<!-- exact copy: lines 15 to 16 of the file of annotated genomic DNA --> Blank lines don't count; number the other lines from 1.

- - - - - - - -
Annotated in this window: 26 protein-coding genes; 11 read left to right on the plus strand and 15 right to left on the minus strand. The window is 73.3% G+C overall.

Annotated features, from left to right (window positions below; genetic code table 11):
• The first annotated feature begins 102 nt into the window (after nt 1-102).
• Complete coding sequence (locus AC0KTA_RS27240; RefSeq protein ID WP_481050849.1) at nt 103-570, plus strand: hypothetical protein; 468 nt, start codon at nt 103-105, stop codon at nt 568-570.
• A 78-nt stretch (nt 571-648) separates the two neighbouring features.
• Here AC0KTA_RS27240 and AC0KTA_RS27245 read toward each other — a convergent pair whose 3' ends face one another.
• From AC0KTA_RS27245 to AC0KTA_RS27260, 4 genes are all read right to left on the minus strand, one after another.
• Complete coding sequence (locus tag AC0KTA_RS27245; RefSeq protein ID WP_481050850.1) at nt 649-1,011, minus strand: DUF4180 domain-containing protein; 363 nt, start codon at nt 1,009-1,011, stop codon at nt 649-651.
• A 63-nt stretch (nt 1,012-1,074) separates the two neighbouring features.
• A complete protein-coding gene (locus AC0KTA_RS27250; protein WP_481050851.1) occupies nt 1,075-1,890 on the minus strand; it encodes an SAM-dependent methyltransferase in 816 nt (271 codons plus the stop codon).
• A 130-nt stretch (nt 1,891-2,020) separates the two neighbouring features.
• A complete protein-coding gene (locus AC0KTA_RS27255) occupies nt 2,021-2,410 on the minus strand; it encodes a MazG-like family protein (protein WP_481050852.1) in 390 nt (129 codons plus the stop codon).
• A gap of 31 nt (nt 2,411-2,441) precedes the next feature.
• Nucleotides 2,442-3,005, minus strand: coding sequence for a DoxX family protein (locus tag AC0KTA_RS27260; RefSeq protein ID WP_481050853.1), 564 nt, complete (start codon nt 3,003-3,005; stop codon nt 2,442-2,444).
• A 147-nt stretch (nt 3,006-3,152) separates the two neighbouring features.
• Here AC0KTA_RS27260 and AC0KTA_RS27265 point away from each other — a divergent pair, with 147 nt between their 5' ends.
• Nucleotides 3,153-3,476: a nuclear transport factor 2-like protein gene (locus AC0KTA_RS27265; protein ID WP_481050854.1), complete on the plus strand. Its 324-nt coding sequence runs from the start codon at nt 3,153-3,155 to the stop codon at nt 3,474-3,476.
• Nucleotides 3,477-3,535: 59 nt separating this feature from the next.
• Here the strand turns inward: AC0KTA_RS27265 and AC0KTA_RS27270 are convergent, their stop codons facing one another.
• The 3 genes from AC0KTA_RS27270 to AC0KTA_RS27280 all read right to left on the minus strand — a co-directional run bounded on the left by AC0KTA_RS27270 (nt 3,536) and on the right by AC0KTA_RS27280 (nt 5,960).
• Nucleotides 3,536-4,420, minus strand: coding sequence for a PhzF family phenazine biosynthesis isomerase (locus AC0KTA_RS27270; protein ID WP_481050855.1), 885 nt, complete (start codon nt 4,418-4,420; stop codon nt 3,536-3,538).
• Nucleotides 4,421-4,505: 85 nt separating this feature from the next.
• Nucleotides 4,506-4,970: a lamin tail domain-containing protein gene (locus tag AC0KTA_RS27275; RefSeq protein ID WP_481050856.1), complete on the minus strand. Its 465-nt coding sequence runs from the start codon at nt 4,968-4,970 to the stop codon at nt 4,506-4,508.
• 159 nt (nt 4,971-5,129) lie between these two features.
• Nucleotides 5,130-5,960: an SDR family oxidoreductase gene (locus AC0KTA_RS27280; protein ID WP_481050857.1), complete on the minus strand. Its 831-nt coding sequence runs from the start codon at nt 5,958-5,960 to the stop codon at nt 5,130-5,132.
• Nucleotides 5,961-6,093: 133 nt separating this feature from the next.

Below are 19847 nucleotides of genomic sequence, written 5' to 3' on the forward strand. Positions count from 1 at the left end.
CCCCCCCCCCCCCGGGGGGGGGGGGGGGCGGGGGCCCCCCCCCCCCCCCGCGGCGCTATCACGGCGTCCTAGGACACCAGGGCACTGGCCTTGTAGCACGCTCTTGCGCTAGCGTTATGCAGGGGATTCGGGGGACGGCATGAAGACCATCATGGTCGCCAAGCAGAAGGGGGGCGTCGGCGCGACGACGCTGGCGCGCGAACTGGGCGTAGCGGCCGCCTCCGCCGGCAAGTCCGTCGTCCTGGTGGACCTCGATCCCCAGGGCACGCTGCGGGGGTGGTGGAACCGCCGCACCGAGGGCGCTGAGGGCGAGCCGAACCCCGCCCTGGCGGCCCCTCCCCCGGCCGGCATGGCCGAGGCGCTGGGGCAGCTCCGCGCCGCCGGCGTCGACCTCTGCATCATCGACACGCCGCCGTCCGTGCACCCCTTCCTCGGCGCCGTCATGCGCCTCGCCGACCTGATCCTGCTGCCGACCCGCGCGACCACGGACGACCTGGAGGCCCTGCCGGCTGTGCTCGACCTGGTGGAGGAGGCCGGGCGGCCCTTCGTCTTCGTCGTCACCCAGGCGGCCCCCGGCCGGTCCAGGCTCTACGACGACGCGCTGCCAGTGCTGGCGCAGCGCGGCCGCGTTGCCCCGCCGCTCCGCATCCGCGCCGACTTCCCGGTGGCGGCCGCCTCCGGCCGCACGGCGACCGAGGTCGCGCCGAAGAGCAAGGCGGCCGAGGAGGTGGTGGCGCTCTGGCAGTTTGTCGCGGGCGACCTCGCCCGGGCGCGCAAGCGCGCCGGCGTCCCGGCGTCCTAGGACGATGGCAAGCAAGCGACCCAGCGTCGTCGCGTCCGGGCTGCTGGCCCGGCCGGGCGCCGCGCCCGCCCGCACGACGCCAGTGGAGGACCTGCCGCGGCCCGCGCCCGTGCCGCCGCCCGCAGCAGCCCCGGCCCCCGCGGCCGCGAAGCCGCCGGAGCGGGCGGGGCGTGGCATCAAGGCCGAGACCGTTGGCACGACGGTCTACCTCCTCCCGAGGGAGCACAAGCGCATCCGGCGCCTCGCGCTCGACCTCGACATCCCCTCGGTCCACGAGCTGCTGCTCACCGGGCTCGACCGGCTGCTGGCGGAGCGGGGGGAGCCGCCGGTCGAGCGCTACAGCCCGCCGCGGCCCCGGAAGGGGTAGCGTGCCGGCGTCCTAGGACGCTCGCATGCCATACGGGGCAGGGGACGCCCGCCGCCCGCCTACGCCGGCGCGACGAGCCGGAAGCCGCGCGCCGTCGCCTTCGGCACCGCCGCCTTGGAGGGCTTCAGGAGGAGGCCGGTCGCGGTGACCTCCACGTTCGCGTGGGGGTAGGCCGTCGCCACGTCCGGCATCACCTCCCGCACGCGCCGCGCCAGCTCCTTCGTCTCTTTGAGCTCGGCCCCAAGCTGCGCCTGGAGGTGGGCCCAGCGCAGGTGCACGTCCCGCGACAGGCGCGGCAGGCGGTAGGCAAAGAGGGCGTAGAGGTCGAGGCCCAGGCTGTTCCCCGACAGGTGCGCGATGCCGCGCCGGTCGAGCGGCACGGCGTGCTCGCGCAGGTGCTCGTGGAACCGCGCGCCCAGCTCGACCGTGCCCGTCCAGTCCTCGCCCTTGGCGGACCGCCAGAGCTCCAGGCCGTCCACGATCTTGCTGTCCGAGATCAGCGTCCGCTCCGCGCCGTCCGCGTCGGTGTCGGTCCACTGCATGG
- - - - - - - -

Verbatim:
• A 147-nt stretch (nt 3,006-3,152) separates the two neighbouring features.
• Here AC0KTA_RS27260 and AC0KTA_RS27265 point away from each other — a divergent pair, with 147 nt between their 5' ends.